But divine reason for him is unlike anything appealed to by deists in the eighteenth century—reason implanted by God in man and the source of the epoch-making triumphs of Galileo and Newton, an instrument for the creation of rational happiness according to the plans made by benevolent despots or wise sovereign assemblies. Maistre’s notion of divine reason is of an activity that is transcendent, and therefore hidden from the human eye. It cannot be deduced from any knowledge obtainable by simple human means; glimpses of it may be vouchsafed to those who have steeped themselves in God’s revealed world, and so may learn from nature and history as determined by divine providence, even though they may not understand its ways or purposes. They feel secure because they have faith. They do not question because they have wisdom enough to understand the folly of applying human categories to divine power. Above all they do not look for general theories that will explain everything. For nothing is more fatal to true wisdom than scientifically established general principles.
Maistre held very penetrating and remarkably modern views on the dangers (largely ignored by the French lumières) of general principles and their application. Both in theory and in practice he was exceptionally sensitive to differences of context, of subject matter, of historical circumstances and situations, of levels of thought, to the nuances which words and expressions acquire in different usages, to the varieties and non-equivalences of thought and language. Every discipline for him has its own logic, and he says again and again that to apply to theology canons that are valid in natural science, or to history concepts that apply in formal logic, must lead to absurdities. To each province its own mode of belief, its own methods of proof. A universal logic, like a universal language, empties the symbols used of all that accumulated wealth of meaning created by the continuous process of slow precipitation by which the mere passage of time enriches an old language, endowing it with all the fine, mysterious properties of an ancient, enduring institution. To analyze the precise associations and connotations of the words we use is not possible, to throw them away is self-destructive. Each age has its own vision; to explain, still more to judge, the past in terms of our own contemporary values will make, and often has made, nonsense of history. How fervently Vico would have applauded this!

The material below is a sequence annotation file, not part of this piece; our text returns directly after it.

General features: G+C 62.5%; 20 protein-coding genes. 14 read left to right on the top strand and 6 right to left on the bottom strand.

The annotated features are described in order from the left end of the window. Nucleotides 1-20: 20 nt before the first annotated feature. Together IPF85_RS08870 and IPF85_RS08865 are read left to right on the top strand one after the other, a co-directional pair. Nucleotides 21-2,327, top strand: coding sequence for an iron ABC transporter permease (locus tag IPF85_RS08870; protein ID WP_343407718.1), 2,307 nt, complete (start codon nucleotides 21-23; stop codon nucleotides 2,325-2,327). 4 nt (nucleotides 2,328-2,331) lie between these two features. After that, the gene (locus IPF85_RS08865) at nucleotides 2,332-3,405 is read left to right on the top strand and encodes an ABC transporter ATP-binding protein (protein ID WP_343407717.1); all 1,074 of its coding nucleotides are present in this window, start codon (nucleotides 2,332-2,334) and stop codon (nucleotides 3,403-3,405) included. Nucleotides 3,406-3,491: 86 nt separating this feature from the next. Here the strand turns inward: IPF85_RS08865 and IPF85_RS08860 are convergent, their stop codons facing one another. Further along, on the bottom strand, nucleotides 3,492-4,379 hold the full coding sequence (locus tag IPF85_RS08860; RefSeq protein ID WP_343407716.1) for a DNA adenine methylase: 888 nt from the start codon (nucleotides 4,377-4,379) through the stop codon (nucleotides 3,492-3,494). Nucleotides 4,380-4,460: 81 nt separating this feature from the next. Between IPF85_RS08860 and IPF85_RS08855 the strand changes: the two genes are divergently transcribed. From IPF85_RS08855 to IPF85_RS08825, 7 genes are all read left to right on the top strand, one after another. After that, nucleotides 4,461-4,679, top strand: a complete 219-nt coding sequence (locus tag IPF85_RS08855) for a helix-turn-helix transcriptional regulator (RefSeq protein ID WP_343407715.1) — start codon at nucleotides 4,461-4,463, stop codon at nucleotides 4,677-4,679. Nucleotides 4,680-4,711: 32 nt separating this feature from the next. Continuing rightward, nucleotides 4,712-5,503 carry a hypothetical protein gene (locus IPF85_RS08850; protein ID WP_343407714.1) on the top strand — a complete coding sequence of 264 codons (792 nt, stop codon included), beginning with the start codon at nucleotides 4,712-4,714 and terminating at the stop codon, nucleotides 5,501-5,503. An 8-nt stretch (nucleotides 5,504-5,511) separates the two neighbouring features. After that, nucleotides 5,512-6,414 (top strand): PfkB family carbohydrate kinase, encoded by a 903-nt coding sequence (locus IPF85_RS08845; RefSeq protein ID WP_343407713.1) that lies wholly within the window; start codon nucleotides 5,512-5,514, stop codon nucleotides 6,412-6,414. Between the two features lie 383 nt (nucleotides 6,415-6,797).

Maistre speaks of this in language reminiscent of Burke, Herder, and Chateaubriand. “The action of Christianity has been divine and for this reason has moved slowly, for all legitimate operations, of whatever kind, always proceed by insensible steps. Whenever one encounters noise, turmoil, haste,” willful efforts to overturn, to blow up, “one may be sure that it is crime or madness that are at work. Non in commotione Dominus.” Everything grows, nothing good or permanent has been accomplished overnight. All improvisation carries the seeds of its own swift decay, and it is always the attempt to transform things by the wave of the magic wand—to change them abruptly and violently—that is the central crime of revolutions.